Fred: Yes, unfortunately the military is probably the largest Good Ole' Boy network in the world and mustangs are usually not given the same opportunities as officers commisioned through the academy. That being said, to A Girl: I really can't believe you made that statement, that minorities should look into JROTC because that's their only chance. That is probably the most ignorant thing I've read all day. Are you trying to say that your skin color or ethnic background dictates what you can learn and do? You do realize there is this institution called a University right? And at that University you can learn to be anything or do anything you want, therefore making you, in my eyes, the best you can be. The military regulates you to a particular role, or billet, that they have a need for. They sometimes try to match your skillset but that's not always the case. If they have to fill a billet recruiters have been known to stretch the truth somewhat. So, that being said, in the military your worth is dictated by the needs of the miltary. I wouldn't call that personal growth. Bootcamps are hard for a reason, or at least they used to be. The general idea is to stress you to the point of breaking and see how you handle it. We had more than one person flip out in the first week crying for their mommy - literally. If the military decides to just push through people in an assembly line fashion what is going to happen when the crap hits the fan, as it were? Bedlam, thats what. Don't get me wrong, the military taught me valuable lessons. Some good, some bad, but they all worked to formulate a specific discipline and state of mind. Some people have that naturally though and are self-motivated. They don't need the military to teach them self-discipline and motivation. Therefore, I submit, the miltary is NOT for everyone.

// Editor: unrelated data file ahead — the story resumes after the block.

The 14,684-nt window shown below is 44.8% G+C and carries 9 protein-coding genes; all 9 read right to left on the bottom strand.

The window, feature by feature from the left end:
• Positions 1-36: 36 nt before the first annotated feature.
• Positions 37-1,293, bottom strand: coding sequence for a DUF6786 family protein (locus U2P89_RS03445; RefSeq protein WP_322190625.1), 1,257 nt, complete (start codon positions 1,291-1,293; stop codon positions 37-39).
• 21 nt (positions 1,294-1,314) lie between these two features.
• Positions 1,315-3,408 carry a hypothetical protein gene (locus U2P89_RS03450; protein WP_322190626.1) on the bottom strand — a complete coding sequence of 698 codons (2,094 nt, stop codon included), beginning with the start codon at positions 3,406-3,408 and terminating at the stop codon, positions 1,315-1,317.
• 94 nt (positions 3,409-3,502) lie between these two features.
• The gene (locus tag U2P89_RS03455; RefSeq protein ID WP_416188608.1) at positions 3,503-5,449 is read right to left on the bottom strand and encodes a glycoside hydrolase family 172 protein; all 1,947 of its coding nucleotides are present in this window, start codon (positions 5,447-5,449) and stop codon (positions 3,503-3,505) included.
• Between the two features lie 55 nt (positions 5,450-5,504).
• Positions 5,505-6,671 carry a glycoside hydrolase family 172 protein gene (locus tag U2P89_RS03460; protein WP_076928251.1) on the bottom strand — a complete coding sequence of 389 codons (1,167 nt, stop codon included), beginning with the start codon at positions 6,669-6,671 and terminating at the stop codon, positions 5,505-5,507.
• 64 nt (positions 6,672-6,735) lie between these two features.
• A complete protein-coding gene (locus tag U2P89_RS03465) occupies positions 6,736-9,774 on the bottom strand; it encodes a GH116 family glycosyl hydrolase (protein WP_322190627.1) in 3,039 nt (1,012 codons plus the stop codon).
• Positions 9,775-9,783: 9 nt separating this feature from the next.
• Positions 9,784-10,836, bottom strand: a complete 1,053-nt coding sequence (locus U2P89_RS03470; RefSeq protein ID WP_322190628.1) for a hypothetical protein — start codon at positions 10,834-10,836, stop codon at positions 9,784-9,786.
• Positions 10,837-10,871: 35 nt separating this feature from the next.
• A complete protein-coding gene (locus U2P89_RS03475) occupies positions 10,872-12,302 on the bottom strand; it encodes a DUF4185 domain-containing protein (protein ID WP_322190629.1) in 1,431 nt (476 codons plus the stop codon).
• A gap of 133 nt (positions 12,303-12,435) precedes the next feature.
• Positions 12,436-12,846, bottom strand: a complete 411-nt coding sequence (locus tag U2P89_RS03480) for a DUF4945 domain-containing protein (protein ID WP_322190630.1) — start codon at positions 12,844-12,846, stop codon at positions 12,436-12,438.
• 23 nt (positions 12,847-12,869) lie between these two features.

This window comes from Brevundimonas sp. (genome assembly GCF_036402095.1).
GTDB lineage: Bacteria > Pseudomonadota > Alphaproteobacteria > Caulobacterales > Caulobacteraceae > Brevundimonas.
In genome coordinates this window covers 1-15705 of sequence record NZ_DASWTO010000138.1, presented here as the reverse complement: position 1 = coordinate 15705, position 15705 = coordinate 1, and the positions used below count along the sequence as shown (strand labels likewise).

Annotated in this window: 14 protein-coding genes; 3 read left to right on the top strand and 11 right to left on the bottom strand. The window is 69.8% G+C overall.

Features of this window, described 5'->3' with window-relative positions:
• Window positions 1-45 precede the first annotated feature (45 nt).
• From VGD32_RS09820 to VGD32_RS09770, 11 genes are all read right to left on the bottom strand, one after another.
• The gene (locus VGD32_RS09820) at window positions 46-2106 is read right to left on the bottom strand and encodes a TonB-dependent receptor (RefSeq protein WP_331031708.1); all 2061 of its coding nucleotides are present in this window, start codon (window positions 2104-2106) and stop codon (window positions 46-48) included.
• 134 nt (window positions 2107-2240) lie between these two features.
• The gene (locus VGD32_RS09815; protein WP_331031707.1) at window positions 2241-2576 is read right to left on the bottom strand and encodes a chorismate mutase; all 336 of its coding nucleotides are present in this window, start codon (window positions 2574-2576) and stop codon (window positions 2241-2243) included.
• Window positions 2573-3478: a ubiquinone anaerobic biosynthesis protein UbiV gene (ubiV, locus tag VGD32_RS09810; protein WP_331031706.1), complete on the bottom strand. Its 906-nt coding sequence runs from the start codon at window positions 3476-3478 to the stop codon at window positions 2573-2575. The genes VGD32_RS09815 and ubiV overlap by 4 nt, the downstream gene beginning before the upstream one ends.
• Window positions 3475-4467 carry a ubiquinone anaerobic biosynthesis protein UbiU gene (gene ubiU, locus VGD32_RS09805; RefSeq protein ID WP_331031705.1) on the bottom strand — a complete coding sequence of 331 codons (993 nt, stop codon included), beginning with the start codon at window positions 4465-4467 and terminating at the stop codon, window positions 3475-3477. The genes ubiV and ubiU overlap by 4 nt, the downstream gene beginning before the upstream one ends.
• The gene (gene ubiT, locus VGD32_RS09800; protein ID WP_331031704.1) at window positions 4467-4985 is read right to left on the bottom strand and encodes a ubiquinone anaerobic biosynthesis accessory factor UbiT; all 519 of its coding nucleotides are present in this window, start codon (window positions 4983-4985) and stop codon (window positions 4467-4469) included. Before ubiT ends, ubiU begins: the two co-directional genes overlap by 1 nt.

— June 6, 2008 12:13 p.m.